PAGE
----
The government has published new measures to help manufacturers boost the security of internet-connected devices such as home alarm systems, fridges and toys.

Tech companies HP Inc. and Centrica Hive Ltd are the first companies to sign up to commit to the code.

There are expected to be more than 420 million internet-connected devices in use across the UK within the next three years. Poorly secured devices such as virtual assistants, toys and smartwatches can leave people exposed to security issues and even large-scale cyber attacks, as seen in recent headlines.

To combat this, the Department for Digital, Culture, Media and Sport (DCMS) and the National Cyber Security Centre (NCSC) have set out plans in a ‘Secure by Design’ review to embed security in the design process of new technology rather than bolt it on as an afterthought.

As a result, a new Code of Practice has been developed with industry to improve the cyber security of devices, encourage innovation in new technologies and keep consumers safe.

David Lidington, Chancellor of the Duchy of Lancaster and minister for the Cabinet Office, said: "Tech companies like HP Inc. and Centrica Hive Ltd are helping us put in place the building blocks we need to transform the UK’s cyber security.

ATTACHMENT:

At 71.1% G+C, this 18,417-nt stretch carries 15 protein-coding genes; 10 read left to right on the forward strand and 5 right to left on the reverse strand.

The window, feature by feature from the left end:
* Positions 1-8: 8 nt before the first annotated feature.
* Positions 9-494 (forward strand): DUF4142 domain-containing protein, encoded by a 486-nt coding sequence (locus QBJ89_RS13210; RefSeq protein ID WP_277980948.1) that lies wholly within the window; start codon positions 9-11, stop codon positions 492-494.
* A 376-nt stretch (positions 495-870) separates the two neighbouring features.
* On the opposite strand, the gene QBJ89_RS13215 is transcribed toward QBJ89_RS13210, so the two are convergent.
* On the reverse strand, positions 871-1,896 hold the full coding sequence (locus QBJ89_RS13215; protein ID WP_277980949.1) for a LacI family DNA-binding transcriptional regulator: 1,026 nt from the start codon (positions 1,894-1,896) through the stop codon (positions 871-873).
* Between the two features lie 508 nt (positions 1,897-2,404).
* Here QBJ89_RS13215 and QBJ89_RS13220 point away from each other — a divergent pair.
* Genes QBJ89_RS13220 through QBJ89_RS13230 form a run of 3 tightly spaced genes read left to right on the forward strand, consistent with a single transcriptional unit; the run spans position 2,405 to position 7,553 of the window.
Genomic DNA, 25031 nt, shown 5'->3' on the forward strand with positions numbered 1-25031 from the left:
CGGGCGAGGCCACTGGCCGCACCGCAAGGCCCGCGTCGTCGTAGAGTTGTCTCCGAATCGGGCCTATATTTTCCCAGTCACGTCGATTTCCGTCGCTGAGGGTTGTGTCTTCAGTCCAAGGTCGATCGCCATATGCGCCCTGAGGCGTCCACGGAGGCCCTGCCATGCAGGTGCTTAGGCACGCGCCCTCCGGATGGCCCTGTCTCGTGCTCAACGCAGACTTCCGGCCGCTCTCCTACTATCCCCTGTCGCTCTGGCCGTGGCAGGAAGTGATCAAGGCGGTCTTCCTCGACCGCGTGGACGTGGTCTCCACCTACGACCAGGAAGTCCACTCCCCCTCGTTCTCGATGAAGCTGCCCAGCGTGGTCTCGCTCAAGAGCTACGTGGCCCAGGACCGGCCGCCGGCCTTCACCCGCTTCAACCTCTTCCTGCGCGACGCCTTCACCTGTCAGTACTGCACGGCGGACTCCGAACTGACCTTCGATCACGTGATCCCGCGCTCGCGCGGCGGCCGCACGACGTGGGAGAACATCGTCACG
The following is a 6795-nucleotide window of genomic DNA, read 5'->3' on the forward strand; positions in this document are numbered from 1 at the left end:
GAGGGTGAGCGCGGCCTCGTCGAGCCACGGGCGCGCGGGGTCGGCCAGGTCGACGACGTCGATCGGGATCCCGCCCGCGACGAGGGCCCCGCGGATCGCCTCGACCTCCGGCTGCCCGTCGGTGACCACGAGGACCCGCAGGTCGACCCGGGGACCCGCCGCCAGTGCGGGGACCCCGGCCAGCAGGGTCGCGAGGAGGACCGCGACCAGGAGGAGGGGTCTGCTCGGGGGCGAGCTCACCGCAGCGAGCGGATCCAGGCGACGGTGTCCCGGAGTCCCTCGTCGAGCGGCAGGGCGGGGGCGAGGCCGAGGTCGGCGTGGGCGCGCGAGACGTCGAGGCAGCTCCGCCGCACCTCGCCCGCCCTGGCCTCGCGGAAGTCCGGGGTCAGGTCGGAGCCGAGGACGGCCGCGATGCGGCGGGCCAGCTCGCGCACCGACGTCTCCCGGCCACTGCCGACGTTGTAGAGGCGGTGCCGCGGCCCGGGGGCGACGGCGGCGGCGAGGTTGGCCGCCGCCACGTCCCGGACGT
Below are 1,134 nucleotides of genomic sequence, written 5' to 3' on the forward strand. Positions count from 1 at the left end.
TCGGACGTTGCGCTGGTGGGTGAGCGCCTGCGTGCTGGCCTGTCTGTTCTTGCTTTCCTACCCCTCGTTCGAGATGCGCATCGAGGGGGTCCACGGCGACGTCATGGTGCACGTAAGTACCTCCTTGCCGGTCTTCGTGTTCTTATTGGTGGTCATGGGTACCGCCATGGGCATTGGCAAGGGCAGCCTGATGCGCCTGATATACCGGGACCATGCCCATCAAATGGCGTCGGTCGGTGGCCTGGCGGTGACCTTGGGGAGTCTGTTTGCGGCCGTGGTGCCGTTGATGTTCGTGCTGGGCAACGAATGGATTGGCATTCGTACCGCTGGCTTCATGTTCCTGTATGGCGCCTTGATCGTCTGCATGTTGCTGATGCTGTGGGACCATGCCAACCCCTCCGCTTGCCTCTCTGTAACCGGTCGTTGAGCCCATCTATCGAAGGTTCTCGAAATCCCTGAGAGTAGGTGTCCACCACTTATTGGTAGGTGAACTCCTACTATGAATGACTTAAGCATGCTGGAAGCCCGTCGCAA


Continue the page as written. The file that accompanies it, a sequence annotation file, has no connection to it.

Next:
"I am proud to say the UK is leading the way internationally with our new Code of Practice, to deliver consumer devices and associated services that are Secure by Design."

Poorly secured devices can threaten individuals' privacy, compromise their network security, their personal safety and could be exploited as part of large-scale cyber attacks.

The new Code of Practice provides 13 guidelines that manufacturers of consumer devices should implement into their product's design to keep consumers safe.

This includes secure storage of personal data, regular software updates to make sure devices are protected against emerging security threats, no default passwords and making it easier for users to delete their personal data off the product.

Dr Ian Levy, the NCSC's technical director, said: "The NCSC is committed to empowering consumers to make informed decisions about security whether they’re buying a smartwatch, kettle or doll.

"We want retailers to only stock internet-connected devices that meet these principles, so that UK consumers can trust that the technology they bring into their homes will be properly supported throughout its lifetime."